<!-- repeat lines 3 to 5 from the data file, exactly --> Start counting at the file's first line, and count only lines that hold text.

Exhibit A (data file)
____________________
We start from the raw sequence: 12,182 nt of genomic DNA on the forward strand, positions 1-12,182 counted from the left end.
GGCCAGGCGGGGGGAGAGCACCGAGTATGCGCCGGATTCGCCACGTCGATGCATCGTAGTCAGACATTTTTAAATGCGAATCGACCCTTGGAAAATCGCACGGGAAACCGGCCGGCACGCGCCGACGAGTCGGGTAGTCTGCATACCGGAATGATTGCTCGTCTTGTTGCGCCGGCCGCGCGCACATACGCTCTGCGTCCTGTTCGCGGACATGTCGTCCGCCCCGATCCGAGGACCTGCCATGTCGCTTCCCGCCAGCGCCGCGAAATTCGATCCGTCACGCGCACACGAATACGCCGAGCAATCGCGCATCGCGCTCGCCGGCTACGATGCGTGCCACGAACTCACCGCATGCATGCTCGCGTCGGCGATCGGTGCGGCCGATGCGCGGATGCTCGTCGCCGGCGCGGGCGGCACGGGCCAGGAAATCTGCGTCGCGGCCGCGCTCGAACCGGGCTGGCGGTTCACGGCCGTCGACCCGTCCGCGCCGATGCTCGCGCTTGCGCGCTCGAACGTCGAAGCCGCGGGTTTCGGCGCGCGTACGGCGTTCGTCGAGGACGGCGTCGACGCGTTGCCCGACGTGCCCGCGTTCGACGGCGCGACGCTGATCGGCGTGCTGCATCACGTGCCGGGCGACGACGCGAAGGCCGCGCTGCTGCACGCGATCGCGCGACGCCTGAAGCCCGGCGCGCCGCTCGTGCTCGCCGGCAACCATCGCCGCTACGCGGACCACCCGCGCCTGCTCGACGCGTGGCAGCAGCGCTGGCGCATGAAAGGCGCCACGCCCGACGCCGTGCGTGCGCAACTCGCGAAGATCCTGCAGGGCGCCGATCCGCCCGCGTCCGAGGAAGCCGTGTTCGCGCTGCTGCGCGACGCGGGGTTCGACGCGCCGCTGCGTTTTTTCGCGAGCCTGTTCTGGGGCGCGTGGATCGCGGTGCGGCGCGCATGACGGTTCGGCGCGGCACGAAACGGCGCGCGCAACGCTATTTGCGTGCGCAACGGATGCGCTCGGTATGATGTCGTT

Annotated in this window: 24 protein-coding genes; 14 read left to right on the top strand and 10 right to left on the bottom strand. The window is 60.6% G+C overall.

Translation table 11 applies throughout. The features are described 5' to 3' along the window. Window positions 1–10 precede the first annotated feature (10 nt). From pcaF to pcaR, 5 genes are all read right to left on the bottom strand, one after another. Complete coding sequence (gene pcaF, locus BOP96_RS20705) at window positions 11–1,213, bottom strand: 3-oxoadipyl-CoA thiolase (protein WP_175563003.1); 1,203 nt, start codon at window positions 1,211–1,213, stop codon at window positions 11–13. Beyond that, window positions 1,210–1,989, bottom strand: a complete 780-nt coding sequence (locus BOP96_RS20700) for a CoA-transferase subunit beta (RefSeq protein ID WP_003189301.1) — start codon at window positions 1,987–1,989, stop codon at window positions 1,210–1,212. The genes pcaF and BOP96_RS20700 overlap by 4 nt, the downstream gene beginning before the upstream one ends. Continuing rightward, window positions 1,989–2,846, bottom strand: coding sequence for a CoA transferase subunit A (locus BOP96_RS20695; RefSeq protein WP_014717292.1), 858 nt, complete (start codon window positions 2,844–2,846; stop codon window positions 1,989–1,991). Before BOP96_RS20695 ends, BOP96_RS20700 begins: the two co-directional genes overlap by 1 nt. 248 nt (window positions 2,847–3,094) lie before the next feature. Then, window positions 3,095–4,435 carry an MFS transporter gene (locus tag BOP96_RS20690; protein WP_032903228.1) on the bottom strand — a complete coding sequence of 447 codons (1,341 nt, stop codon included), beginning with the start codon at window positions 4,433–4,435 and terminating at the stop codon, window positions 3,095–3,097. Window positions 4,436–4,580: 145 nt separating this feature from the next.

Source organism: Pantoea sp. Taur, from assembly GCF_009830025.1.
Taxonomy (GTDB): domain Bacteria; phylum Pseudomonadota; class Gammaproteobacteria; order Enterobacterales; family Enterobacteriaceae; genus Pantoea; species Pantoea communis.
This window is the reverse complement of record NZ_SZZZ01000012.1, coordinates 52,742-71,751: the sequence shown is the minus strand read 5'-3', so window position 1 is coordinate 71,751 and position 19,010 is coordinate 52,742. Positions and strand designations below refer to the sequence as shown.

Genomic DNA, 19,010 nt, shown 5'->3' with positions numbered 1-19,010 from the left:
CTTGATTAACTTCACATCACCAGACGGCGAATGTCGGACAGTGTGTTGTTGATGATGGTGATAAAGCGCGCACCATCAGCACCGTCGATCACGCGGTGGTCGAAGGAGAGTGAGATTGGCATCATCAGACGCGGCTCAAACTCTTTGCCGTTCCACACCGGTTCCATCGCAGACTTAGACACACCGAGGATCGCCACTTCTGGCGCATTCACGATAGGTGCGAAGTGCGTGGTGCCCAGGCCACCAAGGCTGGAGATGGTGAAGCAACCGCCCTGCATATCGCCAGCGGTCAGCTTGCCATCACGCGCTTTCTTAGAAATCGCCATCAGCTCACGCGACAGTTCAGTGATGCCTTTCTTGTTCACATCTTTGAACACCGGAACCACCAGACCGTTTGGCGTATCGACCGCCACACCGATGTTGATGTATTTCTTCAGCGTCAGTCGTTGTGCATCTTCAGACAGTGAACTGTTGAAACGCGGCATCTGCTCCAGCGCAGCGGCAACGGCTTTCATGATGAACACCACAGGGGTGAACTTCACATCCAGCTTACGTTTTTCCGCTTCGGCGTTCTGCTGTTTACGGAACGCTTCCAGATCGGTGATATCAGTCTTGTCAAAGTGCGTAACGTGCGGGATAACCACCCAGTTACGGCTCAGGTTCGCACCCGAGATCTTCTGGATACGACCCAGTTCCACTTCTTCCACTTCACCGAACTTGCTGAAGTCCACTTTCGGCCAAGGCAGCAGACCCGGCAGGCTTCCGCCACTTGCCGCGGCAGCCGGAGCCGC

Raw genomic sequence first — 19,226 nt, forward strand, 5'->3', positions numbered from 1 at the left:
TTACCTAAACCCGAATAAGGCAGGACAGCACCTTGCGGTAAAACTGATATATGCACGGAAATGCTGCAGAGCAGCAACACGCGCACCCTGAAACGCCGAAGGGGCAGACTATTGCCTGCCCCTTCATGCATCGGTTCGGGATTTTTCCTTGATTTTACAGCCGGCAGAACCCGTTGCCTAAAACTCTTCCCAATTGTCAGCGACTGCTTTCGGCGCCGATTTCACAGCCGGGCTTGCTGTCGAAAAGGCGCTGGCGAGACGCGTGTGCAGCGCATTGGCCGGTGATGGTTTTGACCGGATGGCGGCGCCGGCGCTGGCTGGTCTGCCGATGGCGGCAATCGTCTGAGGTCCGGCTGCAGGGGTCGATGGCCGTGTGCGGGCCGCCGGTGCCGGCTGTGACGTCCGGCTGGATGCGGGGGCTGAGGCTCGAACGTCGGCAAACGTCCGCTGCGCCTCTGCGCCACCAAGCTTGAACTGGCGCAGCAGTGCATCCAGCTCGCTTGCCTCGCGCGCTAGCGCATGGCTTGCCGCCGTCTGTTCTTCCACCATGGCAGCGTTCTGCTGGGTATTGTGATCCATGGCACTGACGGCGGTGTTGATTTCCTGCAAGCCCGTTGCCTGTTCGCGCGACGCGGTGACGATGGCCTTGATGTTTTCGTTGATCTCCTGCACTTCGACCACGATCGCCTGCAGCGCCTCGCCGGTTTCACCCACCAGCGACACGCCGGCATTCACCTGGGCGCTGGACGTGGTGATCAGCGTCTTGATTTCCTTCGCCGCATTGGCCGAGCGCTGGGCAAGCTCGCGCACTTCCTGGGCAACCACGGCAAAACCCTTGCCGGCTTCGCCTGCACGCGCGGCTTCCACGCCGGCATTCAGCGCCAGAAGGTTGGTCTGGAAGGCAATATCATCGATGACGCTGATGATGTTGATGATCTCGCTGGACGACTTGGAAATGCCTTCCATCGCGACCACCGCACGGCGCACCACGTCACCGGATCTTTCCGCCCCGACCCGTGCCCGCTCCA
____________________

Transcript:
Annotated in this window: 24 protein-coding genes; 14 read left to right on the top strand and 10 right to left on the bottom strand. The window is 60.6% G+C overall.

Translation table 11 applies throughout. The features are described 5' to 3' along the window. Window positions 1–10 precede the first annotated feature (10 nt). From pcaF to pcaR, 5 genes are all read right to left on the bottom strand, one after another. Complete coding sequence (gene pcaF, locus BOP96_RS20705) at window positions 11–1,213, bottom strand: 3-oxoadipyl-CoA thiolase (protein WP_175563003.1); 1,203 nt, start codon at window positions 1,211–1,213, stop codon at window positions 11–13. Beyond that, window positions 1,210–1,989, bottom strand: a complete 780-nt coding sequence (locus BOP96_RS20700) for a CoA-transferase subunit beta (RefSeq protein ID WP_003189301.1) — start codon at window positions 1,987–1,989, stop codon at window positions 1,210–1,212. The genes pcaF and BOP96_RS20700 overlap by 4 nt, the downstream gene beginning before the upstream one ends. Continuing rightward, window positions 1,989–2,846, bottom strand: coding sequence for a CoA transferase subunit A (locus BOP96_RS20695; RefSeq protein WP_014717292.1), 858 nt, complete (start codon window positions 2,844–2,846; stop codon window positions 1,989–1,991). Before BOP96_RS20695 ends, BOP96_RS20700 begins: the two co-directional genes overlap by 1 nt. 248 nt (window positions 2,847–3,094) lie before the next feature. Then, window positions 3,095–4,435 carry an MFS transporter gene (locus tag BOP96_RS20690; protein WP_032903228.1) on the bottom strand — a complete coding sequence of 447 codons (1,341 nt, stop codon included), beginning with the start codon at window positions 4,433–4,435 and terminating at the stop codon, window positions 3,095–3,097. Window positions 4,436–4,580: 145 nt separating this feature from the next.

Source organism: Pantoea sp. Taur, from assembly GCF_009830025.1.